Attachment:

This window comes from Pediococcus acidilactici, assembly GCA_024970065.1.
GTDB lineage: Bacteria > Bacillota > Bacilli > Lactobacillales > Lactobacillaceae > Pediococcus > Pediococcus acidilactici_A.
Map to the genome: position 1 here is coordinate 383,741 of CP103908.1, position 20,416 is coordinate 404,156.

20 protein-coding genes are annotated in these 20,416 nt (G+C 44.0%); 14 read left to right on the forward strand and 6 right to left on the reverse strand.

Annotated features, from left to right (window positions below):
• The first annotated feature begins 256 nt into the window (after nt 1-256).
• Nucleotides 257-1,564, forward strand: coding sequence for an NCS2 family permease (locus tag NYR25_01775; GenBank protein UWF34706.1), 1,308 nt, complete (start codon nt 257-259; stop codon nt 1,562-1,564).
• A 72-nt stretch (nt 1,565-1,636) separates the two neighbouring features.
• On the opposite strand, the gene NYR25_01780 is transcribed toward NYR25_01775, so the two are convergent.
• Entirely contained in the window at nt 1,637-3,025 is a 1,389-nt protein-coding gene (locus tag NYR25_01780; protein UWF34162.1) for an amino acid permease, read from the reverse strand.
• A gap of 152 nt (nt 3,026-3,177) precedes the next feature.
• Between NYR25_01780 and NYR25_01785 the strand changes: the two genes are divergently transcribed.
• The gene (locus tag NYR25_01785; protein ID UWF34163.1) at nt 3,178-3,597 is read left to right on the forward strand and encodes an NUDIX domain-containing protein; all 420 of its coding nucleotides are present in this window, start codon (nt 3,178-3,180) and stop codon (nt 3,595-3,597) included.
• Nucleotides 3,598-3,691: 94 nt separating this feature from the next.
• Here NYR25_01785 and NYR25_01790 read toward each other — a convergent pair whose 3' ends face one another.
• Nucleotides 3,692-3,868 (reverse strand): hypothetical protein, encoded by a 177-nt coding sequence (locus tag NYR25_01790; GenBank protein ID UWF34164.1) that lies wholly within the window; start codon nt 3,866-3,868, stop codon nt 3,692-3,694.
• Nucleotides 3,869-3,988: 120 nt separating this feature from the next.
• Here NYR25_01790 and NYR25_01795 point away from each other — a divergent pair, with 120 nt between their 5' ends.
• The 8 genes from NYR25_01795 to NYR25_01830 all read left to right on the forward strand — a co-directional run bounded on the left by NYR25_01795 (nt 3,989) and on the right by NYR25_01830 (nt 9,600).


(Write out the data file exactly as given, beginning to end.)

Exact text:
This window comes from Pediococcus acidilactici, assembly GCA_024970065.1.
GTDB lineage: Bacteria > Bacillota > Bacilli > Lactobacillales > Lactobacillaceae > Pediococcus > Pediococcus acidilactici_A.
Map to the genome: position 1 here is coordinate 383,741 of CP103908.1, position 20,416 is coordinate 404,156.

20 protein-coding genes are annotated in these 20,416 nt (G+C 44.0%); 14 read left to right on the forward strand and 6 right to left on the reverse strand.

Annotated features, from left to right (window positions below):
• The first annotated feature begins 256 nt into the window (after nt 1-256).
• Nucleotides 257-1,564, forward strand: coding sequence for an NCS2 family permease (locus tag NYR25_01775; GenBank protein UWF34706.1), 1,308 nt, complete (start codon nt 257-259; stop codon nt 1,562-1,564).
• A 72-nt stretch (nt 1,565-1,636) separates the two neighbouring features.
• On the opposite strand, the gene NYR25_01780 is transcribed toward NYR25_01775, so the two are convergent.
• Entirely contained in the window at nt 1,637-3,025 is a 1,389-nt protein-coding gene (locus tag NYR25_01780; protein UWF34162.1) for an amino acid permease, read from the reverse strand.
• A gap of 152 nt (nt 3,026-3,177) precedes the next feature.
• Between NYR25_01780 and NYR25_01785 the strand changes: the two genes are divergently transcribed.
• The gene (locus tag NYR25_01785; protein ID UWF34163.1) at nt 3,178-3,597 is read left to right on the forward strand and encodes an NUDIX domain-containing protein; all 420 of its coding nucleotides are present in this window, start codon (nt 3,178-3,180) and stop codon (nt 3,595-3,597) included.
• Nucleotides 3,598-3,691: 94 nt separating this feature from the next.
• Here NYR25_01785 and NYR25_01790 read toward each other — a convergent pair whose 3' ends face one another.
• Nucleotides 3,692-3,868 (reverse strand): hypothetical protein, encoded by a 177-nt coding sequence (locus tag NYR25_01790; GenBank protein ID UWF34164.1) that lies wholly within the window; start codon nt 3,866-3,868, stop codon nt 3,692-3,694.
• Nucleotides 3,869-3,988: 120 nt separating this feature from the next.
• Here NYR25_01790 and NYR25_01795 point away from each other — a divergent pair, with 120 nt between their 5' ends.
• The 8 genes from NYR25_01795 to NYR25_01830 all read left to right on the forward strand — a co-directional run bounded on the left by NYR25_01795 (nt 3,989) and on the right by NYR25_01830 (nt 9,600).